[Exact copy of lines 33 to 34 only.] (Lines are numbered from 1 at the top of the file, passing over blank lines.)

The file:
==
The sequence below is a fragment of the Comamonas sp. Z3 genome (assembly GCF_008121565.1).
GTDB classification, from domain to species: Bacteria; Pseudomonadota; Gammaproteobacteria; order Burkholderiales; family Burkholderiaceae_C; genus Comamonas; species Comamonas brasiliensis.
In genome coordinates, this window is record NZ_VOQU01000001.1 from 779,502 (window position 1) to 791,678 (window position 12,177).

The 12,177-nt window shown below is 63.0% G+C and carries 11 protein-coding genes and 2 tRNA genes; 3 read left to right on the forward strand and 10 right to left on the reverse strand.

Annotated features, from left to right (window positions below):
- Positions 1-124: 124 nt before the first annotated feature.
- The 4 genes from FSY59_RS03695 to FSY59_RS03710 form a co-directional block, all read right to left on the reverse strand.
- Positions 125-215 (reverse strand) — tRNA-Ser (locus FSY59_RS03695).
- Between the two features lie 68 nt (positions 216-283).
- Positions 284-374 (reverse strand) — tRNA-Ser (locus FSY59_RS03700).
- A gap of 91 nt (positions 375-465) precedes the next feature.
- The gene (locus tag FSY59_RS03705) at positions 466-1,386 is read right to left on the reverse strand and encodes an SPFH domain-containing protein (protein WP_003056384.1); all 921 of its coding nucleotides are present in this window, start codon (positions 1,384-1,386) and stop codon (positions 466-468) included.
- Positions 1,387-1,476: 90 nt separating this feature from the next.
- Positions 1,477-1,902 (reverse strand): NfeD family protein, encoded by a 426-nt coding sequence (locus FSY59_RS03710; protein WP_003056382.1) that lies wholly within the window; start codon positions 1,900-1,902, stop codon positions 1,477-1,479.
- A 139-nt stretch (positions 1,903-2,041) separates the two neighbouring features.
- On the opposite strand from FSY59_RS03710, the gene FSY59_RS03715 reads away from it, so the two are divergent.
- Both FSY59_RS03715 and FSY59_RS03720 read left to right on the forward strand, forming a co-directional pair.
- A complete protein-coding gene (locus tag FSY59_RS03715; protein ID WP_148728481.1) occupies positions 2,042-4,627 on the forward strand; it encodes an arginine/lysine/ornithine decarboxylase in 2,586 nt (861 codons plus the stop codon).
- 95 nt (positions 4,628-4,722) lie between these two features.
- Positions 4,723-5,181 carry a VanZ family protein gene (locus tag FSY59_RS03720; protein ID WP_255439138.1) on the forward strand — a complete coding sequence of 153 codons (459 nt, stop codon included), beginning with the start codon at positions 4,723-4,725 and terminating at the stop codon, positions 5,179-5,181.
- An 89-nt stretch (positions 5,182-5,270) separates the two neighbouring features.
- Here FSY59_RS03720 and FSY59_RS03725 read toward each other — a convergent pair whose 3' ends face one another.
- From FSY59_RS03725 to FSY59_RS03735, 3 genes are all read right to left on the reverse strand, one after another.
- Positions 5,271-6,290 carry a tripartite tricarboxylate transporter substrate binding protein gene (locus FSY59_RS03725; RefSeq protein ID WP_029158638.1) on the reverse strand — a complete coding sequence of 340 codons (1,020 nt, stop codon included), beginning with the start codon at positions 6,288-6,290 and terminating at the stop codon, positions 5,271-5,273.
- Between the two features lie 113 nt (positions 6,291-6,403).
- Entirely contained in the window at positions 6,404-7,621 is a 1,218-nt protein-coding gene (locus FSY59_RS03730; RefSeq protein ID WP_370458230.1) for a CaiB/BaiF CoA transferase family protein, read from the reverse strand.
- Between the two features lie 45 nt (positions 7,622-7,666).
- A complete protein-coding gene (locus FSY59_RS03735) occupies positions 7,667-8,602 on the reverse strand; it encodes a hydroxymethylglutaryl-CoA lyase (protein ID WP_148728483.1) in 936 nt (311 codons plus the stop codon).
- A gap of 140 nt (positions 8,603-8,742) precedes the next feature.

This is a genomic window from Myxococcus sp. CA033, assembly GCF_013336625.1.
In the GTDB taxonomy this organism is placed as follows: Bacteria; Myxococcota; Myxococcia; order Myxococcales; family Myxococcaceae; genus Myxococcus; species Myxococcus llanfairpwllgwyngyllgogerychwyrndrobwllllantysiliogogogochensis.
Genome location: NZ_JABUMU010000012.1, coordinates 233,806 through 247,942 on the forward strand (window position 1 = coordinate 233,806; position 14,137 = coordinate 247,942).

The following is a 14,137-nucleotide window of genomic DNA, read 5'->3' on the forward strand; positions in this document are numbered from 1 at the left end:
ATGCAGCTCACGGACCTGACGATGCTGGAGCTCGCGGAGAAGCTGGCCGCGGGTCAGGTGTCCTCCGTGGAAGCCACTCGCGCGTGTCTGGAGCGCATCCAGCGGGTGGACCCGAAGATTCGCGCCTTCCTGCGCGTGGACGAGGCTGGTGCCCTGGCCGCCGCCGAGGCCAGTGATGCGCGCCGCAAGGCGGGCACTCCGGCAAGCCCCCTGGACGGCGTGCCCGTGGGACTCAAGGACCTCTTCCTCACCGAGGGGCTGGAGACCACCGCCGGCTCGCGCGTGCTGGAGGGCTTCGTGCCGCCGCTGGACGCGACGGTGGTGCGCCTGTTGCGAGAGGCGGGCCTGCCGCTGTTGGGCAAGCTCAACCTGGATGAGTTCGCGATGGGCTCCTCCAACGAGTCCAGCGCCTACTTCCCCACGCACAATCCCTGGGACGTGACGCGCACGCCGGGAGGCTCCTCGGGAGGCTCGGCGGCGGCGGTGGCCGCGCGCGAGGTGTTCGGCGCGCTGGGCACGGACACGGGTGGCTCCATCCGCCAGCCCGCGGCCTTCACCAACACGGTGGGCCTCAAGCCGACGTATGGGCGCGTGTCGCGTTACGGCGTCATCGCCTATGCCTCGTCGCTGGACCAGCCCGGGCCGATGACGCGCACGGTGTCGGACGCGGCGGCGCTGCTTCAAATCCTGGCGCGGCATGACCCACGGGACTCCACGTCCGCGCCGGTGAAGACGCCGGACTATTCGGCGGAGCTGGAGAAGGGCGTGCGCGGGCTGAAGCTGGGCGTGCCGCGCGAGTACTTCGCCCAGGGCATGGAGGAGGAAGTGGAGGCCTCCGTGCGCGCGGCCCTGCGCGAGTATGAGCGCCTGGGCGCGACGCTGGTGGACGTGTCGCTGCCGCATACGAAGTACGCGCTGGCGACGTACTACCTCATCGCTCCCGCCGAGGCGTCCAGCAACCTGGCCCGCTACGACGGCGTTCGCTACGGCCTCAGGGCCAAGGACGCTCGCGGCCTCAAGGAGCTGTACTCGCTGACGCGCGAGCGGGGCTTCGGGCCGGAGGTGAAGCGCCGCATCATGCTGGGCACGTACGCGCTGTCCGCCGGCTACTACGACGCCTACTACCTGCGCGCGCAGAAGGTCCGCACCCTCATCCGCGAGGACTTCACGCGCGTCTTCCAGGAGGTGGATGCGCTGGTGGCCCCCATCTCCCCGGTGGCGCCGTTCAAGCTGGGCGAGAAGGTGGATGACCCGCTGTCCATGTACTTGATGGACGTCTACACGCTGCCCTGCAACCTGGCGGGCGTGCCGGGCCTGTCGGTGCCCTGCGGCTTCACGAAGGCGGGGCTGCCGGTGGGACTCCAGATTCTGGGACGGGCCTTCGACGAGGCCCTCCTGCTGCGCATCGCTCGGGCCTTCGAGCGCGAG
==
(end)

The following is a 14,137-nucleotide window of genomic DNA, read 5'->3' on the forward strand; positions in this document are numbered from 1 at the left end:
ATGCAGCTCACGGACCTGACGATGCTGGAGCTCGCGGAGAAGCTGGCCGCGGGTCAGGTGTCCTCCGTGGAAGCCACTCGCGCGTGTCTGGAGCGCATCCAGCGGGTGGACCCGAAGATTCGCGCCTTCCTGCGCGTGGACGAGGCTGGTGCCCTGGCCGCCGCCGAGGCCAGTGATGCGCGCCGCAAGGCGGGCACTCCGGCAAGCCCCCTGGACGGCGTGCCCGTGGGACTCAAGGACCTCTTCCTCACCGAGGGGCTGGAGACCACCGCCGGCTCGCGCGTGCTGGAGGGCTTCGTGCCGCCGCTGGACGCGACGGTGGTGCGCCTGTTGCGAGAGGCGGGCCTGCCGCTGTTGGGCAAGCTCAACCTGGATGAGTTCGCGATGGGCTCCTCCAACGAGTCCAGCGCCTACTTCCCCACGCACAATCCCTGGGACGTGACGCGCACGCCGGGAGGCTCCTCGGGAGGCTCGGCGGCGGCGGTGGCCGCGCGCGAGGTGTTCGGCGCGCTGGGCACGGACACGGGTGGCTCCATCCGCCAGCCCGCGGCCTTCACCAACACGGTGGGCCTCAAGCCGACGTATGGGCGCGTGTCGCGTTACGGCGTCATCGCCTATGCCTCGTCGCTGGACCAGCCCGGGCCGATGACGCGCACGGTGTCGGACGCGGCGGCGCTGCTTCAAATCCTGGCGCGGCATGACCCACGGGACTCCACGTCCGCGCCGGTGAAGACGCCGGACTATTCGGCGGAGCTGGAGAAGGGCGTGCGCGGGCTGAAGCTGGGCGTGCCGCGCGAGTACTTCGCCCAGGGCATGGAGGAGGAAGTGGAGGCCTCCGTGCGCGCGGCCCTGCGCGAGTATGAGCGCCTGGGCGCGACGCTGGTGGACGTGTCGCTGCCGCATACGAAGTACGCGCTGGCGACGTACTACCTCATCGCTCCCGCCGAGGCGTCCAGCAACCTGGCCCGCTACGACGGCGTTCGCTACGGCCTCAGGGCCAAGGACGCTCGCGGCCTCAAGGAGCTGTACTCGCTGACGCGCGAGCGGGGCTTCGGGCCGGAGGTGAAGCGCCGCATCATGCTGGGCACGTACGCGCTGTCCGCCGGCTACTACGACGCCTACTACCTGCGCGCGCAGAAGGTCCGCACCCTCATCCGCGAGGACTTCACGCGCGTCTTCCAGGAGGTGGATGCGCTGGTGGCCCCCATCTCCCCGGTGGCGCCGTTCAAGCTGGGCGAGAAGGTGGATGACCCGCTGTCCATGTACTTGATGGACGTCTACACGCTGCCCTGCAACCTGGCGGGCGTGCCGGGCCTGTCGGTGCCCTGCGGCTTCACGAAGGCGGGGCTGCCGGTGGGACTCCAGATTCTGGGACGGGCCTTCGACGAGGCCCTCCTGCTGCGCATCGCTCGGGCCTTCGAGCGCGAG